“If you believe you’re a citizen of the world,” said our dear Prime Minister on the 5th October at the Conservative party’s conference, “you’re a citizen of nowhere. You don’t understand what the very word ‘citizenship’ means.”
That statement is a huge disappointment. I don’t agree.
What does the word citizenship mean?
It is variously defined as the position or status of an individual viewed as a member of a society and their behaviour in terms of duties, obligations and rights of a citizen and a person recognised under the custom or law as being a legal member of a sovereign state.
For me, citizenship is a sense of belonging. While I hold a British passport, I don’t feel that the first 3 decades of my life that I spent in India count for nothing. I may not officially be a ‘citizen’ of India but I have an affinity and love for that land which far outweighs any official document. When I visited Uganda a few years ago, I felt like I belonged there. I felt a strong connection with the people and the earth. It felt like home.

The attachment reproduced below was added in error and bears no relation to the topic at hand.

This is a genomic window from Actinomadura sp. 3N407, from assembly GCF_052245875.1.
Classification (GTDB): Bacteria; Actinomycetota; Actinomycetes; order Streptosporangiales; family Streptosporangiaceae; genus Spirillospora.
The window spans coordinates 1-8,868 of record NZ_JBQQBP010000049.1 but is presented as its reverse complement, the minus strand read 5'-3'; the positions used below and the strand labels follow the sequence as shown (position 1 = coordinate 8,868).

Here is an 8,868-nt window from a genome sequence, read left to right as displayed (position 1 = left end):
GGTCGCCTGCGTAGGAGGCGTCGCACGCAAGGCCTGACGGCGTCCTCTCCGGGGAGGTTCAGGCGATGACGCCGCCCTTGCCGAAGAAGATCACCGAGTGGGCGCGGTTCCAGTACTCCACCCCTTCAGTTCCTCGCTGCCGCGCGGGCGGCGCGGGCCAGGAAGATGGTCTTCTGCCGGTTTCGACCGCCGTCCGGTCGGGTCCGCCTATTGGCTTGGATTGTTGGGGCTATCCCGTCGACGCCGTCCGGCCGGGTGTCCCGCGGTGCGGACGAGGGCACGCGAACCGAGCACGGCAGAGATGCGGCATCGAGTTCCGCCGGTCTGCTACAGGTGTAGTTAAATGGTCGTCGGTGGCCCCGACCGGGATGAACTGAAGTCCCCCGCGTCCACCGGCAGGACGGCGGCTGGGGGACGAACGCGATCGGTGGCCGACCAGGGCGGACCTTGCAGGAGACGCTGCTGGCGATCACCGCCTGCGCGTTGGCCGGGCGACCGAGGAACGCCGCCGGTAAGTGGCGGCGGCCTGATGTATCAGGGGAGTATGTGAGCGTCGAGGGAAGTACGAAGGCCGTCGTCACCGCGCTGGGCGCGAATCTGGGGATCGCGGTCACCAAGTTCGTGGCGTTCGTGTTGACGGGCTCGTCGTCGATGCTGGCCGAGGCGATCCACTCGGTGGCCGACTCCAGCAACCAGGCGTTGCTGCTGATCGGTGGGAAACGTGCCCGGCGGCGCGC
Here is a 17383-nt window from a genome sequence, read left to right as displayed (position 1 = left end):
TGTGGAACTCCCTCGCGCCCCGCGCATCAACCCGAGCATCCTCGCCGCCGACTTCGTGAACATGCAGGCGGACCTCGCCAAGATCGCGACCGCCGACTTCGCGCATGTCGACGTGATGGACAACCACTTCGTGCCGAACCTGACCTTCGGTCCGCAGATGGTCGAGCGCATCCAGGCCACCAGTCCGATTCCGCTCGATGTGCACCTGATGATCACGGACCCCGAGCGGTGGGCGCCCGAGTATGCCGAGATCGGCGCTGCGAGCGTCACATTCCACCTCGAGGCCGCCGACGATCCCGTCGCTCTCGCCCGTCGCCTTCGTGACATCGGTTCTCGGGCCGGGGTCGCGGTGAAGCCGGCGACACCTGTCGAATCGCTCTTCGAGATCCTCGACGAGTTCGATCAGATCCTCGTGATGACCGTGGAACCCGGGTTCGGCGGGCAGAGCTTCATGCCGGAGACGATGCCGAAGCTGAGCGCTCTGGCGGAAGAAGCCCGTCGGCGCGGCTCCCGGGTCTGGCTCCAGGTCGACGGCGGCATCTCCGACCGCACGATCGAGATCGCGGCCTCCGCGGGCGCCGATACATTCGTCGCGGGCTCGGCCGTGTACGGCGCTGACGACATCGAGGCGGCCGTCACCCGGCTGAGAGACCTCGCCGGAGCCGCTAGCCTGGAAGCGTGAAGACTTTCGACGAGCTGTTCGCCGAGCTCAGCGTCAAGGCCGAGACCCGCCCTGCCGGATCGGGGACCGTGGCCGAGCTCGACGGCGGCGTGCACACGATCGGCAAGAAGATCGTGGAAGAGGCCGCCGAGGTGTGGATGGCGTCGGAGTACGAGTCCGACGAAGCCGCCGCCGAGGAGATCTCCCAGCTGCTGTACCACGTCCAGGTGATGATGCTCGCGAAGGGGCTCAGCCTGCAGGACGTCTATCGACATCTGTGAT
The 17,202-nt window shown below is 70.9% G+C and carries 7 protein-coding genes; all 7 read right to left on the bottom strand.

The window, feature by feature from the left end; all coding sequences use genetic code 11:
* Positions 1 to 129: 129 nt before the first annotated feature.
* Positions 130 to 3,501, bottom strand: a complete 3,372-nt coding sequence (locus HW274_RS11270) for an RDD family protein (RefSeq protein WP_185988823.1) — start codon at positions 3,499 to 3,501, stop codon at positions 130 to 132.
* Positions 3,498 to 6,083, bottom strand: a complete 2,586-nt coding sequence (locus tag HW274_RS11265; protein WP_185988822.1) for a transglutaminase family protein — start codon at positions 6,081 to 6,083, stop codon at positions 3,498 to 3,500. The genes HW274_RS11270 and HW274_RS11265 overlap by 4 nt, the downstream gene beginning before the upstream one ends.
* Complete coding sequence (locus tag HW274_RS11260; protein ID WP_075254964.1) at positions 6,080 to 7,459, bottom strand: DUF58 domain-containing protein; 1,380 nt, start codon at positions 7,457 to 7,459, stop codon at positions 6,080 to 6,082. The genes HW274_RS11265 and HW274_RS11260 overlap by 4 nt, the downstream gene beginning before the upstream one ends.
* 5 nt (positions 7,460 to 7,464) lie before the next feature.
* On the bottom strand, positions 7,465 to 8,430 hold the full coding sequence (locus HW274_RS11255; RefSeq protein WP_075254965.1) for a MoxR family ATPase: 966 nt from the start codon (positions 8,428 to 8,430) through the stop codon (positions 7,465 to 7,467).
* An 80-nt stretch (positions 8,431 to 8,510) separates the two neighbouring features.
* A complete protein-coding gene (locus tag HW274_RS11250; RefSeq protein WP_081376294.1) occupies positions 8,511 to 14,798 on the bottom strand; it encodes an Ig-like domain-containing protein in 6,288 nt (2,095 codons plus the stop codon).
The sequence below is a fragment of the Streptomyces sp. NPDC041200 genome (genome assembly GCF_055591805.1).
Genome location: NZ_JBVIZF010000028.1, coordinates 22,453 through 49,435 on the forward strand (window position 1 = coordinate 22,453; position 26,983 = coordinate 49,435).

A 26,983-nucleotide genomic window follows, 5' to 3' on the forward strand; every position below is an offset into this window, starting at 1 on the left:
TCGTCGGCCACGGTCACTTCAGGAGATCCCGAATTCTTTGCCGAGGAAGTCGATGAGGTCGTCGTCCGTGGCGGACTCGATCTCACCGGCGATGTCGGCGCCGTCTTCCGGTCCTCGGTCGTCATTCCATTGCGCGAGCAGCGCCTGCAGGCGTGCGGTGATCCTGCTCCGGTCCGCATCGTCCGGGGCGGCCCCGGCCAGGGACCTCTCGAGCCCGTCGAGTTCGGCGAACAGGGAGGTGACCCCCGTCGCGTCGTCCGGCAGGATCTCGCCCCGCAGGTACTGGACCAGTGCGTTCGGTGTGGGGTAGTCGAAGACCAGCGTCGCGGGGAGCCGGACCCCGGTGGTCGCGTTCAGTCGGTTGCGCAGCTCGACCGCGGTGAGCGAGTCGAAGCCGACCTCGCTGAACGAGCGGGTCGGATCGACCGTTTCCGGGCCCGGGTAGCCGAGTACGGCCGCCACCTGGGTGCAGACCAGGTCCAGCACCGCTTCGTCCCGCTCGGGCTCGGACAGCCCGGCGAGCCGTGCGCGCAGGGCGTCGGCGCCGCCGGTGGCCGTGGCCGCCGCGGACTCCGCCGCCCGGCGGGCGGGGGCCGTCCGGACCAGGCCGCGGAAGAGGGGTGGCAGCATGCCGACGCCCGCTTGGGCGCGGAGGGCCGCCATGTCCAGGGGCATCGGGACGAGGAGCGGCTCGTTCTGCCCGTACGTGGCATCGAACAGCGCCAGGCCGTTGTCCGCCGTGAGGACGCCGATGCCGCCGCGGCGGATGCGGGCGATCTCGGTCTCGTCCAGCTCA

People who see themselves as citizens of the world feel part of a rich boundless tapestry rather than an isolated, discreet nation or group. They know, deep down, that a smaller vision of citizenship creates “us” and “them”.
Perhaps world citizenship is a stance against people like the PM who manipulate the “us” and “them” to demonise the enemy of the day and thereby justify heinous acts of brutality. The unfounded suspicion of the “other” justifies total lack of respect. The difference in appearance is made out to be sufficient ground for fear and disgust.
The world is smaller than ever before. We all belong to one large family. Borders are man-made. All we need is love and respect. We all suffer hunger and pain in the same way. Our loss and anger is the same. Our blood is red, irrespective of the country we belong to. Enough blood has already been shed in the name of pettiness of one kind or another. Let us not buy into this small mindedness. Let us be proud citizens of the world.
Non-UK staff have been insulted by the Secretary of State and Prime Minister and made to feel that their work is not appreciated and their presence neither wanted nor likely to be tolerated in the not too distant future. Considering that at least one-third of the NHS staff has its origins outside of the UK, this does not bode well for the future.